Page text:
Top Posts of 2013, Part One

J.C. Penney Building Prior to Sidewalk Cover, Gay Street, Knoxville
J.C. Penney Building Prior to Sidewalk Cover, Gay Street, Knoxville

I thought it might be fun to look back at the year that just ended and track what you guys were most interested in. I know from comments I get in person, via email and on the blog that the interests of my readers range widely. I’ll often have a post that doesn’t draw as many readers as some others, but I’ll have a person tell me it was one of their favorites. Conversely, I’ll have a wildly popular post that someone will question why I devoted the time to it at all.

Of course, unless I tell you what is most popular, you have no way of knowing. The comments are some indication, but very often do not tell the story. An article can elicit no comments, but be widely read. Apparently it’s interesting, but there isn’t that much to say beyond what I said. Other times a core of people really want to comment – and do so – but most other people decided it wasn’t a topic they wanted to read about.

So, which kinds of posts are most popular? I’ve said many times, as a sort of joke, but it has been true that when I write about music no one reads and when I write about beer or business everybody reads and if I write about a beer business I break all previous records. Based on this year’s most read articles, I’m going to have to soften that statement a bit. Business is still probably on the top with six of the top fifteen articles focused on business. Three were about preservation, two were about development, two were actually about music, one was a personal profile and one was about an issue that I investigated. That’s a pretty good mix.

There are a few other things worth noting. First, most of the top posts (seven of the top ten are August and later) were written late in the year, which makes sense as the blog has added so many new readers. That does sort of skew the results. Also, the most read post of the year was actually written two years ago: Knoxville Christmas Parade 2011: The Top Ten Floats. I can only assume there are some high-powered links out there somewhere or Google loves it. It actually dwarfed the rest of the list and is the all-time most read post on the site, but I’m not listing it because it wasn’t written this year.

Here are the honorable mentions: #15: The Finished Product: Top Floor of the Arnstein Building Inside and Out, #14: One Business Closes, One Re-opens and One Makes Big Changes, #13: A Discouraging Day for the City, #12: New Knoxville Residents: A Feel-Good Story, #11: Updates on Development Projects and a Major Event Announcement.

Shono's In City, Market Square, Knoxville, April 2013
Shono’s In City, Market Square, Knoxville, April 2013

Number ten was Shono’s In City Re-opens. The article almost didn’t happen. The evening I wrote it I sat at home pondering my next post when I got a message from my friend Jayne tipping me off that it was going to open the next day and that the owner and staff were in the restaurant right then. Owner Willy Rosenberg agreed to talk with me and I ran down, talked to him, took photographs during staff training and had my tenth most popular post of the year. Have I mentioned how much I appreciate tips?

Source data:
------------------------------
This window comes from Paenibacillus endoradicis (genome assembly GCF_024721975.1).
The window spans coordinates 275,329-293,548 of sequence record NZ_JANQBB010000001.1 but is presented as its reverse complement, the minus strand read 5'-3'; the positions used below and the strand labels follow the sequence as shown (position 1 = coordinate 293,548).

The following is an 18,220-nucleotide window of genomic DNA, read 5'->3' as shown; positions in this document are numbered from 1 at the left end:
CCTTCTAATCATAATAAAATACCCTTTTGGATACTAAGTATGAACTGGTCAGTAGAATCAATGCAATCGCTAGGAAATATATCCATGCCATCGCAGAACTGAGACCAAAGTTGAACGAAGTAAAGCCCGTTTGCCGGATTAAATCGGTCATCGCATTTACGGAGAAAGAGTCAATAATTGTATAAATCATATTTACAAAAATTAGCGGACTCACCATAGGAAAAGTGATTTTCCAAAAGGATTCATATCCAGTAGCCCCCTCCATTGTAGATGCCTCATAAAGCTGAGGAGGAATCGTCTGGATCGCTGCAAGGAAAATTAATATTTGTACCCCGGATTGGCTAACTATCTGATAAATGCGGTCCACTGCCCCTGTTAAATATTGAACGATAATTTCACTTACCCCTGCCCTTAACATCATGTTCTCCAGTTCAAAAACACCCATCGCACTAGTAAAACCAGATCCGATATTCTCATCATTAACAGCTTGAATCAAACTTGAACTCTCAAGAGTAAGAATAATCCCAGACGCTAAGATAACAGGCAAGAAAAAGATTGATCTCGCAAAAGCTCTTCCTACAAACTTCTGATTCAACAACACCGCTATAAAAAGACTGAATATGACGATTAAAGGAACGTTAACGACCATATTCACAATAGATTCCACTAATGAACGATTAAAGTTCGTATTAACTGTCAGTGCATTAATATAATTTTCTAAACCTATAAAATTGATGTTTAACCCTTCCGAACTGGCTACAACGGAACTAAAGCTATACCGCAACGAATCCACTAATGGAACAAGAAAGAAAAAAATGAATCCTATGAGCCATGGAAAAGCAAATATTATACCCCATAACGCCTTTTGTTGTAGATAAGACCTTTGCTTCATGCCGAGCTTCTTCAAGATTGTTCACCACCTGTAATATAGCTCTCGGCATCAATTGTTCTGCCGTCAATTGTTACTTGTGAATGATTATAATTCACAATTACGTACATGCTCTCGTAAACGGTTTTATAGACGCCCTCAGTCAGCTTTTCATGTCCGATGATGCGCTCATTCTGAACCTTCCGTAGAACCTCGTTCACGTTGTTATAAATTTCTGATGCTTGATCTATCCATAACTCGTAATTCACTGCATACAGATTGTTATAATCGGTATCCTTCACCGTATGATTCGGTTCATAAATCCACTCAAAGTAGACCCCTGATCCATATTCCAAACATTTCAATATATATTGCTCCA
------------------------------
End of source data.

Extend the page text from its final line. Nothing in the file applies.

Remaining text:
Hot Bagel Company, Oak Ridge, May 2013
Hot Bagel Company, Oak Ridge, May 2013

Number nine was Hot Bagel Company Set to Open Downtown. This also resulted from a tip via a friend. In this case, since the business originated in Oak Ridge, it was an Oak Ridge friend. An interesting side note to this story is that months later when I wrote about it actually opening at last, it didn’t get as much attention as the first article. If you haven’t made it there, yet, you really should. The bread is amazing and they are located in the Whittle Building just off Cumberland. They are only open early in the day.

Food Trucks at the Market Square Farmers' Market
Food Trucks at the Market Square Farmers’ Market

Number eight was Downtown Knoxville Food Fight. That was actually one of my favorite headlines of the year. The article centered on the issue of Food Trucks and the tension between them and the brick-and-mortar restaurants in the center city. Again, and you may be noticing a theme here, I was stopped on the street outside Suttree’s for a conversation that resulted in the article.

Subtle Clutch, Market Square, Knoxville, July 2013
Subtle Clutch, Market Square, Knoxville, July 2013

Number seven documented a great new band in Subtle Clutch is the Buzz Downtown. The young guys caught the attention of quite a few of us as they busked around downtown this summer and they’ve continued to garner attention and gigs ever since. Not only is the music excellent, but the boys just seem so darn nice! Of course, I loved the fact that you liked an article about music so much. If you haven’t heard them, you should look them up.

Destruction of 710 and 712 Walnut by St. John's Episcopal Church, Knoxville, September 2013
Destruction of 710 and 712 Walnut by St. John’s Episcopal Church, Knoxville, September 2013

Number six will finish us for this post and it is appropriately entitled It is Finished. Unfortunately, it was the final story in the destruction of 710 and 712 Walnut by St. John’s Episcopal Church. I still get sick when I think about it and can’t hardly stand to walk by the gaping hole that could have been two vibrant and interesting structures. I’m not sure how many readers got the title, but those are the final words attributed to Jesus as he hung on the cross dying.

Well, that’s not exactly an uplifting way to end and I’ll admit there is more serious fare to come in the top five – which I’ll bring you in the next post.